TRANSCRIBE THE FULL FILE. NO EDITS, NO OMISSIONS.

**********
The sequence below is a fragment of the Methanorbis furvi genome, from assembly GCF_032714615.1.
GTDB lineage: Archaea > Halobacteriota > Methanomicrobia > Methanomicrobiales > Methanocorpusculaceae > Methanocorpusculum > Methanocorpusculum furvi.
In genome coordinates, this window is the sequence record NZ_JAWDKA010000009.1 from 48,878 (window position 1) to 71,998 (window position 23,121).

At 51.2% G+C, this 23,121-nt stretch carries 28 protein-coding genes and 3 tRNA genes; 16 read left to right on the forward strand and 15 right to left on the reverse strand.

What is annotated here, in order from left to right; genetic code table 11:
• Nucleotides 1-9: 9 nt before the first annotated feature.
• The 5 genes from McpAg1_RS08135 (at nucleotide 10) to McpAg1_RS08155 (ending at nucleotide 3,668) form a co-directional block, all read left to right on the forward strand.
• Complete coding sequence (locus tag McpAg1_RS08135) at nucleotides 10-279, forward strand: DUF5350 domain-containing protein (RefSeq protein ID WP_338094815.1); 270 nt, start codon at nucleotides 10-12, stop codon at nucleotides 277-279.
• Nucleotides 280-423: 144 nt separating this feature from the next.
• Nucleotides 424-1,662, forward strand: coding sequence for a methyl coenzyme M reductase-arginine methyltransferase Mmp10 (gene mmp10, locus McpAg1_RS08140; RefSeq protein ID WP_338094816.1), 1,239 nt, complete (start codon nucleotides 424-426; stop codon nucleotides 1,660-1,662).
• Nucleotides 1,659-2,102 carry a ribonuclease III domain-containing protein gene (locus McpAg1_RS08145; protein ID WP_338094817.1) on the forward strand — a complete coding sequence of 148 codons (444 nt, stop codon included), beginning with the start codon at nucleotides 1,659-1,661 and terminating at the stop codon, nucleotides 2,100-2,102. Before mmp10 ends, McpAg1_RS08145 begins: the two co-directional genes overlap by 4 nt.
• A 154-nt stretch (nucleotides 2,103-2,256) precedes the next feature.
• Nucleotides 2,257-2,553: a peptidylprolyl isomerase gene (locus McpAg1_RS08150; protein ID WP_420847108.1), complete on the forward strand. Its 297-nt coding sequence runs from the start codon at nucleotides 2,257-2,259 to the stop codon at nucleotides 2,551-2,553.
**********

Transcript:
The sequence below is a fragment of the Methanorbis furvi genome, from assembly GCF_032714615.1.
GTDB lineage: Archaea > Halobacteriota > Methanomicrobia > Methanomicrobiales > Methanocorpusculaceae > Methanocorpusculum > Methanocorpusculum furvi.
In genome coordinates, this window is the sequence record NZ_JAWDKA010000009.1 from 48,878 (window position 1) to 71,998 (window position 23,121).

At 51.2% G+C, this 23,121-nt stretch carries 28 protein-coding genes and 3 tRNA genes; 16 read left to right on the forward strand and 15 right to left on the reverse strand.

What is annotated here, in order from left to right; genetic code table 11:
• Nucleotides 1-9: 9 nt before the first annotated feature.
• The 5 genes from McpAg1_RS08135 (at nucleotide 10) to McpAg1_RS08155 (ending at nucleotide 3,668) form a co-directional block, all read left to right on the forward strand.
• Complete coding sequence (locus tag McpAg1_RS08135) at nucleotides 10-279, forward strand: DUF5350 domain-containing protein (RefSeq protein ID WP_338094815.1); 270 nt, start codon at nucleotides 10-12, stop codon at nucleotides 277-279.
• Nucleotides 280-423: 144 nt separating this feature from the next.
• Nucleotides 424-1,662, forward strand: coding sequence for a methyl coenzyme M reductase-arginine methyltransferase Mmp10 (gene mmp10, locus McpAg1_RS08140; RefSeq protein ID WP_338094816.1), 1,239 nt, complete (start codon nucleotides 424-426; stop codon nucleotides 1,660-1,662).
• Nucleotides 1,659-2,102 carry a ribonuclease III domain-containing protein gene (locus McpAg1_RS08145; protein ID WP_338094817.1) on the forward strand — a complete coding sequence of 148 codons (444 nt, stop codon included), beginning with the start codon at nucleotides 1,659-1,661 and terminating at the stop codon, nucleotides 2,100-2,102. Before mmp10 ends, McpAg1_RS08145 begins: the two co-directional genes overlap by 4 nt.
• A 154-nt stretch (nucleotides 2,103-2,256) precedes the next feature.
• Nucleotides 2,257-2,553: a peptidylprolyl isomerase gene (locus McpAg1_RS08150; protein ID WP_420847108.1), complete on the forward strand. Its 297-nt coding sequence runs from the start codon at nucleotides 2,257-2,259 to the stop codon at nucleotides 2,551-2,553.